The U.S. Department of Labor’s Office of Labor-Management Standards (OLMS) has penned a final rule to establish the “Form T-1” Trust Annual Report, requiring unions to file yearly financials concerning their trusts. The reports will increase financial transparency and ensure that rank-and-file have access to information about union transactions.
The final rule requires a labor organization with total annual receipts of $250,000 or more to file a Form T-1, under certain circumstances, for each trust of the type defined by section 3(l) of the Labor-Management Reporting and Disclosure Act (LMRDA). Such organizations trigger the Form T-1 filing requirements if, during the reporting period, the labor organization—either alone or in combination with other labor organizations—selects or appoints the majority of the members of the trust’s governing board, or contributes more than 50 percent of the trust’s receipts. Any contributions in accord with a collective bargaining agreement shall be considered the labor organization’s.
To reduce reporting burdens, the department is allowing a union to voluntarily file the Form T-1 on behalf of one or more other labor organizations where each would otherwise be obligated to individually file for the same trust. The final rule notes the recent convictions of United Auto Workers and Fiat Chrysler Automobiles officials for criminal acts involving funds meant to operate a training center for union members. Had the Form T-1 been in place, Labor Department officials contend, such acts would likely have been discovered earlier, or might have deterred the perpetrators’ actions entirely.
“Full disclosure of trust operations gives workers the information they need to make informed choices, and more information means better decisions,” says OLMS Director Arthur Rosenfeld. “This rule will increase financial transparency, encourage responsible union democracy and foster accountability of union officials.”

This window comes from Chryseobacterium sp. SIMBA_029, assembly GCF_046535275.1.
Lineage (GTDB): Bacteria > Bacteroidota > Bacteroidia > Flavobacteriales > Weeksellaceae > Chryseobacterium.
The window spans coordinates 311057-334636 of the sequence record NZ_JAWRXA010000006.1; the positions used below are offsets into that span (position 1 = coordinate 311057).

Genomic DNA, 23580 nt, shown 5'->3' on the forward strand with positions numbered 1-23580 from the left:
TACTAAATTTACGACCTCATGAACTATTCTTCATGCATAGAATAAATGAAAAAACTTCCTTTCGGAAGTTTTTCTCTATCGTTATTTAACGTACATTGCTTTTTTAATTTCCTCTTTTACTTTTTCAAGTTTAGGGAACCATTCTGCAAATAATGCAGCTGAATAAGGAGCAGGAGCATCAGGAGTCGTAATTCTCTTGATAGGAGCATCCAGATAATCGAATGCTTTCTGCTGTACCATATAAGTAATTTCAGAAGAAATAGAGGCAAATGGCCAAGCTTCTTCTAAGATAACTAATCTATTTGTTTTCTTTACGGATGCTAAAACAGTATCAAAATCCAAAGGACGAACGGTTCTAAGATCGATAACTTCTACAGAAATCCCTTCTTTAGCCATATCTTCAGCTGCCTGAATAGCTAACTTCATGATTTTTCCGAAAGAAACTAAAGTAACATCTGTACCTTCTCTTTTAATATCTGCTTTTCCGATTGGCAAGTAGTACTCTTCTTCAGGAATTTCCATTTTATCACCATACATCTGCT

Rank-and-file have long been denied important information about union funds that are directed to other entities, such as joint funds administered by a union and an employer related to a CBA, educational or training institutions, and redevelopment or investment groups. The Form T-1 is necessary to close this gap, prevent certain trusts from being used to evade LMRDA Title II reporting requirements, and provide members information about transactions involving a significant amount of money related to a union’s overall financial operations and other reportable transactions.
Trust reporting is necessary to ensure, as intended by Congress, the full and comprehensive reporting of a union’s financial condition and operations, including a full accounting to members, Labor Department officials affirm. It is also necessary to prevent circumvention and evasion of the reporting requirements imposed on officers and employees of unions and on employers.
The final rule will help bring the reporting requirements for labor organizations and their trusts in line with contemporary expectations for the disclosure of financial information. Labor organization members—no less than consumers, citizens or creditors—expect access to relevant and useful information to make informed decisions on investments, careers and retirement and to exercise legally guaranteed rights. Millions of private and federal sector union members will have increased access to important financial information with the final rule’s implementation.
OLMS administers and enforces provisions of the Labor-Management Reporting and Disclosure Act of 1959. The law promotes union democracy and financial integrity in private sector labor unions, and transparency for labor unions and their officials, employers and others. OLMS also administers provisions of the Civil Service Reform Act of 1978 and the Foreign Service Act of 1980, which extend comparable protections to federal sector labor unions.
IRON WORKERS TOO LATE TO TIE UP REBAR CREW
A National Labor Relations Board official has dismissed an International Association of Bridge, Structural, Ornamental and Reinforcing Iron Workers, Philadelphia Council petition to conduct a representation election for a proposed bargaining unit under Ohio-based rebar placement specialist R&R Steel LLC. The union sought the election amid work a six- to 11-member crew was performing on a Bordentown, N.J., warehouse project for Midwest Concrete Constructors, to whom R&R provides rebar placement services—at a fixed cost per ton—on commercial jobs in multiple regions. The Iron Workers recognized the limited Bordentown schedule while anticipating the steel subcontractor’s prospects for future Midwest Concrete jobs in a petitioned-for geographic area: New Jersey, Delaware plus one Maryland and 33 eastern Pennsylvania counties.
“The Employer has met its burden to establish that the cessation of its operations in the area is imminent and certain,” NLRB Region Four Acting Director Richard Heller noted in last month’s case decision. “Therefore, I find that no useful purpose would be served in conducting an election at this time.”